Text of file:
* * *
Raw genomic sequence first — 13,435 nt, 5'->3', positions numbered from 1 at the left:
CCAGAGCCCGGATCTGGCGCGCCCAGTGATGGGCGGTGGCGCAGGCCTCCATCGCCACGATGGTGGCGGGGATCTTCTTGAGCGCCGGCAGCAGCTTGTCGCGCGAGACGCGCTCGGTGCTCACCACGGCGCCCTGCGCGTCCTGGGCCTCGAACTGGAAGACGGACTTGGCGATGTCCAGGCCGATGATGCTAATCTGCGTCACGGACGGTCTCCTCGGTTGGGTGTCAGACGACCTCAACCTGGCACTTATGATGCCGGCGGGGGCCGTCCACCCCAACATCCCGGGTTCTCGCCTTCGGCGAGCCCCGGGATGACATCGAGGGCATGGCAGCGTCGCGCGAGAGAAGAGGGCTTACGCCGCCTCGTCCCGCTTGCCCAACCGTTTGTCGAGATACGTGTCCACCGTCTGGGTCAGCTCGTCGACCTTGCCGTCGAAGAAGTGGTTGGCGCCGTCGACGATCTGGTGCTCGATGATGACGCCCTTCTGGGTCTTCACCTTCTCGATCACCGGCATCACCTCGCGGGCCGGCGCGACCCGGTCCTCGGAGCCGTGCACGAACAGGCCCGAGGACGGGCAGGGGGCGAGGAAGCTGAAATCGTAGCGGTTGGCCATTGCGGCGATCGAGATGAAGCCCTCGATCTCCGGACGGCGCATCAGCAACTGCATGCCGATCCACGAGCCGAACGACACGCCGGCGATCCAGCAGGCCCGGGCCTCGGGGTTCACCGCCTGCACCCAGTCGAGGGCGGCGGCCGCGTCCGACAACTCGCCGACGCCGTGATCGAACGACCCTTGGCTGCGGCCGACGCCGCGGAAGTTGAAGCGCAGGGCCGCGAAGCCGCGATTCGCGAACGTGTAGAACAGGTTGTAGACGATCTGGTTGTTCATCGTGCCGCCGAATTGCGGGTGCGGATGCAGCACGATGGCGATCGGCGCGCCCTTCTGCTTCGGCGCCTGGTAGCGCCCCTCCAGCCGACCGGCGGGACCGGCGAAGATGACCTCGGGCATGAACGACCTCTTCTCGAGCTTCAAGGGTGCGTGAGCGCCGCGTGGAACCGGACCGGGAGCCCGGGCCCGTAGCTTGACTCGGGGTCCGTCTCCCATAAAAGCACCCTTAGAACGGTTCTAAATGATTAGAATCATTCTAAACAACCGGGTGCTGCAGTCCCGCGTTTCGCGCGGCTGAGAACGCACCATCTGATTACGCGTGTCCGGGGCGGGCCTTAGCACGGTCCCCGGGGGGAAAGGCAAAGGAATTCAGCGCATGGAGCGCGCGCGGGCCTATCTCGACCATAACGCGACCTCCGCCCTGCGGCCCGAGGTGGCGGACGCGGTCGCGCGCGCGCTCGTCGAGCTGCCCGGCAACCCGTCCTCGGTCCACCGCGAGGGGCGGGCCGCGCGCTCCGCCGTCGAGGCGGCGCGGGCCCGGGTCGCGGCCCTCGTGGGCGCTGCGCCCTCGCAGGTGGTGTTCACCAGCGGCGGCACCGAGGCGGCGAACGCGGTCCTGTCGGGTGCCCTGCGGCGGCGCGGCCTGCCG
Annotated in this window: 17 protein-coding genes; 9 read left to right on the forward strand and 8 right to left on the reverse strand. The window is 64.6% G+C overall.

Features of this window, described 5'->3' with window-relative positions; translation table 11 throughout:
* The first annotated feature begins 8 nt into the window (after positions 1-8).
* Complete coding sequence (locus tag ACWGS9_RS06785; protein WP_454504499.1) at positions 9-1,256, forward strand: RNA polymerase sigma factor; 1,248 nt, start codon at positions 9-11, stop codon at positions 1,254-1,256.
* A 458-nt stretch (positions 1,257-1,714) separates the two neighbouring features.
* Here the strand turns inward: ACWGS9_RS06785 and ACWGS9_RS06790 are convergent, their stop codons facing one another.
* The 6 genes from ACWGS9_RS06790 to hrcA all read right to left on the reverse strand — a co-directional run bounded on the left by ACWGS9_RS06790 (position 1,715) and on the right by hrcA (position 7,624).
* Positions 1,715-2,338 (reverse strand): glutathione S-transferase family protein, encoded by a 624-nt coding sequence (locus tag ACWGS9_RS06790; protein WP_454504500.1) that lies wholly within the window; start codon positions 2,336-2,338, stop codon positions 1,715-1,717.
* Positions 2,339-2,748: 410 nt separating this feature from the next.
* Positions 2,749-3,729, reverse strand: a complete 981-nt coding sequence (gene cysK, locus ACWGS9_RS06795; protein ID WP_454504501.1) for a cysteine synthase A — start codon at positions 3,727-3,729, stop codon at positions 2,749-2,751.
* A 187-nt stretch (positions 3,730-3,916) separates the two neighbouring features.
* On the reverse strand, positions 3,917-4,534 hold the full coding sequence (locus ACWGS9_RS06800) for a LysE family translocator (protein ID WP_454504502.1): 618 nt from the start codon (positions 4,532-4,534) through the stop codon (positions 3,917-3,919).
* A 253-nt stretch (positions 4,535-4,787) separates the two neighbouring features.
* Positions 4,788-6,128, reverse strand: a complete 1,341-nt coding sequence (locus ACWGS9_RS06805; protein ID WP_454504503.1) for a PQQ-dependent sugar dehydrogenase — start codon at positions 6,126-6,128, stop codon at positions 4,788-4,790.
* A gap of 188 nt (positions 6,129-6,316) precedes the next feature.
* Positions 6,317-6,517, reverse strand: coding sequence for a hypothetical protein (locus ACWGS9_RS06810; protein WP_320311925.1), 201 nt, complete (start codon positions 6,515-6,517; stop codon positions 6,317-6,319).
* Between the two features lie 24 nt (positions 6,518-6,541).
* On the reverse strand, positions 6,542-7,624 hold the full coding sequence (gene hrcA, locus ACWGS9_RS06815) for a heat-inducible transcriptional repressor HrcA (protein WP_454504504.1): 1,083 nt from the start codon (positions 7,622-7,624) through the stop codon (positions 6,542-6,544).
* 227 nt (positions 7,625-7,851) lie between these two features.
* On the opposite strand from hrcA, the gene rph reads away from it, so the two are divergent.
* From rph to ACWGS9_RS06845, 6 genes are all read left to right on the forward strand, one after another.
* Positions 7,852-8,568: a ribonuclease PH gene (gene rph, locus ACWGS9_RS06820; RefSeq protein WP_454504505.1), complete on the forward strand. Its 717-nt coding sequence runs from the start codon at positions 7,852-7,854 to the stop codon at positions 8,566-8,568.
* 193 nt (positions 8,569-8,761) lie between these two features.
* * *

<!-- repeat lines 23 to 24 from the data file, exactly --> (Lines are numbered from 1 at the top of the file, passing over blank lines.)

* From rph to ACWGS9_RS06845, 6 genes are all read left to right on the forward strand, one after another.
* Positions 7,852-8,568: a ribonuclease PH gene (gene rph, locus ACWGS9_RS06820; RefSeq protein WP_454504505.1), complete on the forward strand. Its 717-nt coding sequence runs from the start codon at positions 7,852-7,854 to the stop codon at positions 8,566-8,568.